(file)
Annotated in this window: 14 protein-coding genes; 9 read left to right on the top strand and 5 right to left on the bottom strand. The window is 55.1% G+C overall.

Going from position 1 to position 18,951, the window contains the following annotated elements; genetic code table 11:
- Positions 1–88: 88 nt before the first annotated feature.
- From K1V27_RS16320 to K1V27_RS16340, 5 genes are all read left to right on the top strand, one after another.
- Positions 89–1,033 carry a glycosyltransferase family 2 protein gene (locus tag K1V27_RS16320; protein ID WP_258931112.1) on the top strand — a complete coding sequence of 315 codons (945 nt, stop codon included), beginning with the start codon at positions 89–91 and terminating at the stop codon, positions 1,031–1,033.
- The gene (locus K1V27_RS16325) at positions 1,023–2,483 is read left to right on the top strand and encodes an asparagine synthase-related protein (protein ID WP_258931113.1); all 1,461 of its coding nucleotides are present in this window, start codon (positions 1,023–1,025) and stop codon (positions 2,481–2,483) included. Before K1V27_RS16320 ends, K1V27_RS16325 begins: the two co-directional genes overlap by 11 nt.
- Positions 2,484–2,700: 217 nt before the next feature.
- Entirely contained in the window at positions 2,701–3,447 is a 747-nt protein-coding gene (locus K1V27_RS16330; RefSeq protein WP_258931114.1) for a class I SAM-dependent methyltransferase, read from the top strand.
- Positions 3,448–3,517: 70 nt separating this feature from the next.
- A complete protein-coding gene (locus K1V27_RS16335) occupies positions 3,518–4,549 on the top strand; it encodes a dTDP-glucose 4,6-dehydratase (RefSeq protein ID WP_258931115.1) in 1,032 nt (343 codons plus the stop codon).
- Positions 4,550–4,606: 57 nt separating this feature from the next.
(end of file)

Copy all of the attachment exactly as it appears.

Annotated in this window: 14 protein-coding genes; 9 read left to right on the top strand and 5 right to left on the bottom strand. The window is 55.1% G+C overall.

Going from position 1 to position 18,951, the window contains the following annotated elements; genetic code table 11:
- Positions 1–88: 88 nt before the first annotated feature.
- From K1V27_RS16320 to K1V27_RS16340, 5 genes are all read left to right on the top strand, one after another.
- Positions 89–1,033 carry a glycosyltransferase family 2 protein gene (locus tag K1V27_RS16320; protein ID WP_258931112.1) on the top strand — a complete coding sequence of 315 codons (945 nt, stop codon included), beginning with the start codon at positions 89–91 and terminating at the stop codon, positions 1,031–1,033.
- The gene (locus K1V27_RS16325) at positions 1,023–2,483 is read left to right on the top strand and encodes an asparagine synthase-related protein (protein ID WP_258931113.1); all 1,461 of its coding nucleotides are present in this window, start codon (positions 1,023–1,025) and stop codon (positions 2,481–2,483) included. Before K1V27_RS16320 ends, K1V27_RS16325 begins: the two co-directional genes overlap by 11 nt.
- Positions 2,484–2,700: 217 nt before the next feature.
- Entirely contained in the window at positions 2,701–3,447 is a 747-nt protein-coding gene (locus K1V27_RS16330; RefSeq protein WP_258931114.1) for a class I SAM-dependent methyltransferase, read from the top strand.
- Positions 3,448–3,517: 70 nt separating this feature from the next.
- A complete protein-coding gene (locus K1V27_RS16335) occupies positions 3,518–4,549 on the top strand; it encodes a dTDP-glucose 4,6-dehydratase (RefSeq protein ID WP_258931115.1) in 1,032 nt (343 codons plus the stop codon).
- Positions 4,550–4,606: 57 nt separating this feature from the next.